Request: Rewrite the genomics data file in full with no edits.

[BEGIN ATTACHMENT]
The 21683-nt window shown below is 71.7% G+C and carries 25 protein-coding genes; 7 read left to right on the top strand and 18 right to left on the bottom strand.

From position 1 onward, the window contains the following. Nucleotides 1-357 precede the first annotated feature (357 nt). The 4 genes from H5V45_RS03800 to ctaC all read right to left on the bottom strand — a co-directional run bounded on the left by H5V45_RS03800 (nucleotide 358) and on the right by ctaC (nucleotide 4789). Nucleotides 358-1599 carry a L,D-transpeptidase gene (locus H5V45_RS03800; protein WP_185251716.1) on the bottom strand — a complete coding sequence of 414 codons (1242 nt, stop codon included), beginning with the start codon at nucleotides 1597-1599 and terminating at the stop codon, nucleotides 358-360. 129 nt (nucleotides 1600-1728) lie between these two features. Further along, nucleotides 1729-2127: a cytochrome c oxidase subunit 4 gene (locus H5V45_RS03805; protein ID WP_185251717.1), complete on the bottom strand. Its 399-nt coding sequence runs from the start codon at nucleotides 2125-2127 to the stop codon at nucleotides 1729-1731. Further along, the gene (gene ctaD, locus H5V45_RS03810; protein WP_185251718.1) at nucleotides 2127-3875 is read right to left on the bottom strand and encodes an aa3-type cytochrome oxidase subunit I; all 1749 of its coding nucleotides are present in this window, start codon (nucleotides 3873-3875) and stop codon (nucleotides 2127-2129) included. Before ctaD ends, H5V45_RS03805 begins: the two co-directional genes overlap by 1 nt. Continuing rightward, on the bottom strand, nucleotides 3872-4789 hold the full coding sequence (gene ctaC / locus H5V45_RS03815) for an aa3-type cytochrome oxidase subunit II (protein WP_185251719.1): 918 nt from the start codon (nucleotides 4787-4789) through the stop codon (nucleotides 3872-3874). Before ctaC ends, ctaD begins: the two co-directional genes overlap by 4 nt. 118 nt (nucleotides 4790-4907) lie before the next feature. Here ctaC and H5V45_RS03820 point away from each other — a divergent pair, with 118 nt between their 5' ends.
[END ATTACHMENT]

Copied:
The 21683-nt window shown below is 71.7% G+C and carries 25 protein-coding genes; 7 read left to right on the top strand and 18 right to left on the bottom strand.

From position 1 onward, the window contains the following. Nucleotides 1-357 precede the first annotated feature (357 nt). The 4 genes from H5V45_RS03800 to ctaC all read right to left on the bottom strand — a co-directional run bounded on the left by H5V45_RS03800 (nucleotide 358) and on the right by ctaC (nucleotide 4789). Nucleotides 358-1599 carry a L,D-transpeptidase gene (locus H5V45_RS03800; protein WP_185251716.1) on the bottom strand — a complete coding sequence of 414 codons (1242 nt, stop codon included), beginning with the start codon at nucleotides 1597-1599 and terminating at the stop codon, nucleotides 358-360. 129 nt (nucleotides 1600-1728) lie between these two features. Further along, nucleotides 1729-2127: a cytochrome c oxidase subunit 4 gene (locus H5V45_RS03805; protein ID WP_185251717.1), complete on the bottom strand. Its 399-nt coding sequence runs from the start codon at nucleotides 2125-2127 to the stop codon at nucleotides 1729-1731. Further along, the gene (gene ctaD, locus H5V45_RS03810; protein WP_185251718.1) at nucleotides 2127-3875 is read right to left on the bottom strand and encodes an aa3-type cytochrome oxidase subunit I; all 1749 of its coding nucleotides are present in this window, start codon (nucleotides 3873-3875) and stop codon (nucleotides 2127-2129) included. Before ctaD ends, H5V45_RS03805 begins: the two co-directional genes overlap by 1 nt. Continuing rightward, on the bottom strand, nucleotides 3872-4789 hold the full coding sequence (gene ctaC / locus H5V45_RS03815) for an aa3-type cytochrome oxidase subunit II (protein WP_185251719.1): 918 nt from the start codon (nucleotides 4787-4789) through the stop codon (nucleotides 3872-3874). Before ctaC ends, ctaD begins: the two co-directional genes overlap by 4 nt. 118 nt (nucleotides 4790-4907) lie before the next feature. Here ctaC and H5V45_RS03820 point away from each other — a divergent pair, with 118 nt between their 5' ends.